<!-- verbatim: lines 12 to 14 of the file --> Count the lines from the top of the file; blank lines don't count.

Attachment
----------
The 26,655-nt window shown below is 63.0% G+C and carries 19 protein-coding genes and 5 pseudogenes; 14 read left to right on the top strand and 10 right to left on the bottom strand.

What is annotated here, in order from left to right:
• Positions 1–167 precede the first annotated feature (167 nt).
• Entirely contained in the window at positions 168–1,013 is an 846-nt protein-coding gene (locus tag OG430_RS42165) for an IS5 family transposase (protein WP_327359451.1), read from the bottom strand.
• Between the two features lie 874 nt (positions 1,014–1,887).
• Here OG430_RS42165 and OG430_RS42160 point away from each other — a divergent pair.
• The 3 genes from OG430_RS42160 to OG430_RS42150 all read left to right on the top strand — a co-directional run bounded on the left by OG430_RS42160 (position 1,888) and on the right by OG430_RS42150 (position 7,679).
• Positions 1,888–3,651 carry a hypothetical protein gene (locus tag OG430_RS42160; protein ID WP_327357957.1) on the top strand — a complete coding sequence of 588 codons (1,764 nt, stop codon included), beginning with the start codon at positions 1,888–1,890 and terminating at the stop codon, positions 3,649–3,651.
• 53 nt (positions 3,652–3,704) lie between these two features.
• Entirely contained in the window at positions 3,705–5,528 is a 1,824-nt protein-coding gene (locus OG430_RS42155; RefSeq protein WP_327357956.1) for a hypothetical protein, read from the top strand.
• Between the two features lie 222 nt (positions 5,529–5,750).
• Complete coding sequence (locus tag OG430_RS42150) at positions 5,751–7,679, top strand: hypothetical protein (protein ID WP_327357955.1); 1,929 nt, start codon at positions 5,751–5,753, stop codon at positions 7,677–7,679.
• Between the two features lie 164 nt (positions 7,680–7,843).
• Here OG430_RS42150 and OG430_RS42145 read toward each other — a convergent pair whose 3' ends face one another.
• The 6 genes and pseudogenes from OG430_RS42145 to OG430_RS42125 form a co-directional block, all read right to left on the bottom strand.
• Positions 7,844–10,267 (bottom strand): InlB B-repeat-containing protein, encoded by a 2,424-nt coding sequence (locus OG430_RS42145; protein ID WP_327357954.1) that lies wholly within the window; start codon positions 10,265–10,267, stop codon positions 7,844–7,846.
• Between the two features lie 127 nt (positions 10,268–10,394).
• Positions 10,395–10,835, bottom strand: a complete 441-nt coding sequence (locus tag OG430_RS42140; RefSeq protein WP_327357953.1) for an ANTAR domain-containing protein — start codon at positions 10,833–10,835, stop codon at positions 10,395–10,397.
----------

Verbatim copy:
• Complete coding sequence (locus tag OG430_RS42150) at positions 5,751–7,679, top strand: hypothetical protein (protein ID WP_327357955.1); 1,929 nt, start codon at positions 5,751–5,753, stop codon at positions 7,677–7,679.
• Between the two features lie 164 nt (positions 7,680–7,843).
• Here OG430_RS42150 and OG430_RS42145 read toward each other — a convergent pair whose 3' ends face one another.